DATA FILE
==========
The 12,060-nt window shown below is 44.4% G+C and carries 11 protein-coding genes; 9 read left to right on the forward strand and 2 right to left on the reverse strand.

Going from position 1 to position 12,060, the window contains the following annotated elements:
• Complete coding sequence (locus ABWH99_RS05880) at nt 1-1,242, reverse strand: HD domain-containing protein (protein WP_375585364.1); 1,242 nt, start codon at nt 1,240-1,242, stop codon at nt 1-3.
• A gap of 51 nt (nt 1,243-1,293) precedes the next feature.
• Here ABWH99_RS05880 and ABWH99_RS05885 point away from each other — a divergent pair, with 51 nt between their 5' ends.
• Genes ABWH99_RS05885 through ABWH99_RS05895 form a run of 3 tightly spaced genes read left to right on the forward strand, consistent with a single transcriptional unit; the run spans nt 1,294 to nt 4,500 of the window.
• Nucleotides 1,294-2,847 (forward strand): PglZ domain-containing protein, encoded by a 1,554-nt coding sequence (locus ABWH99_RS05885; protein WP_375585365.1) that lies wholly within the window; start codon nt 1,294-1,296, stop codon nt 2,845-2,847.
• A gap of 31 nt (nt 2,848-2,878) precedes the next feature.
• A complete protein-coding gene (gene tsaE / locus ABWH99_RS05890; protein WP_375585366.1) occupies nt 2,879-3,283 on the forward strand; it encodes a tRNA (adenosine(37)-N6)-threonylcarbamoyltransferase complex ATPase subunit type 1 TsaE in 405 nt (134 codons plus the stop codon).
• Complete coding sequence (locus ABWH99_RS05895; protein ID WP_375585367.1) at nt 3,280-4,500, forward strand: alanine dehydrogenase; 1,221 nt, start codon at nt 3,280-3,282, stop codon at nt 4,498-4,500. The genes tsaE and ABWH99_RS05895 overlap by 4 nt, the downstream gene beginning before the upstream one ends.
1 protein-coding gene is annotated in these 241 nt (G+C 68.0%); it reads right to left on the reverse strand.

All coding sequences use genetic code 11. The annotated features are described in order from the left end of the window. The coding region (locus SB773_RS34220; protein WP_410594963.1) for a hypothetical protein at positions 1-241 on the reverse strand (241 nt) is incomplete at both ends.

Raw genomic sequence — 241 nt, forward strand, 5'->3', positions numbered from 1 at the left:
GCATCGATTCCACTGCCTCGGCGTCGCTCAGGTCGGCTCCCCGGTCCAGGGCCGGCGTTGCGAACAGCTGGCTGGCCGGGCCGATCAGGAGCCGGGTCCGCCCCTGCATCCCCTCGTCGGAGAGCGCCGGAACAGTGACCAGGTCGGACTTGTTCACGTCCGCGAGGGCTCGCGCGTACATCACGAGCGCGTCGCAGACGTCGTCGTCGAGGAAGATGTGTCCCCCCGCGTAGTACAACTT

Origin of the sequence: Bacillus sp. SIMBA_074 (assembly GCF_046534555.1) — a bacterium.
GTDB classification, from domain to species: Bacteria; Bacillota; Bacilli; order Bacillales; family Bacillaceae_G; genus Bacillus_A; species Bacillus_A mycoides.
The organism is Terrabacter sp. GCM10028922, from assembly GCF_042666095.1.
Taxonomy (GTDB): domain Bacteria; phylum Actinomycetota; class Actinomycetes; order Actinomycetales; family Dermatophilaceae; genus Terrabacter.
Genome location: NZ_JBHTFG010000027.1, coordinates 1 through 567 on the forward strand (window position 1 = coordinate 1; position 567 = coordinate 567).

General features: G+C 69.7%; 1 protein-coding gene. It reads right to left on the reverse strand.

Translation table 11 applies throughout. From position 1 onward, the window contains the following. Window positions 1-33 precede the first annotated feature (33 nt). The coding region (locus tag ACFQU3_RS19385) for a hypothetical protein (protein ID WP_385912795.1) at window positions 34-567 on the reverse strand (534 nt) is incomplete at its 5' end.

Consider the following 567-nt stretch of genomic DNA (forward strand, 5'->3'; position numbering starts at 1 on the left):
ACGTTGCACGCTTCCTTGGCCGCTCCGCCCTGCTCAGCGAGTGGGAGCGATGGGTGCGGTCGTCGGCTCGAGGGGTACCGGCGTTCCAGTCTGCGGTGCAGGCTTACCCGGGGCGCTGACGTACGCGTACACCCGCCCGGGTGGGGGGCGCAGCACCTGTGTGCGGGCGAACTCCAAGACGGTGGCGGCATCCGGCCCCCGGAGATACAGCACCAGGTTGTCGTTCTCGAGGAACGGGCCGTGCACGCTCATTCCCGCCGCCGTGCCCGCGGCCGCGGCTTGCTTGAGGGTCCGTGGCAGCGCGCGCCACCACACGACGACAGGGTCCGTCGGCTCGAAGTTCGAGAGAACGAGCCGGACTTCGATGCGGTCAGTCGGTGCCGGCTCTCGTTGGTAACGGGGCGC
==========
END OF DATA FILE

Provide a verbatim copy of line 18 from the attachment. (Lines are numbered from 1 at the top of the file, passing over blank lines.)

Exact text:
Taxonomy (GTDB): domain Bacteria; phylum Actinomycetota; class Actinomycetes; order Actinomycetales; family Dermatophilaceae; genus Terrabacter.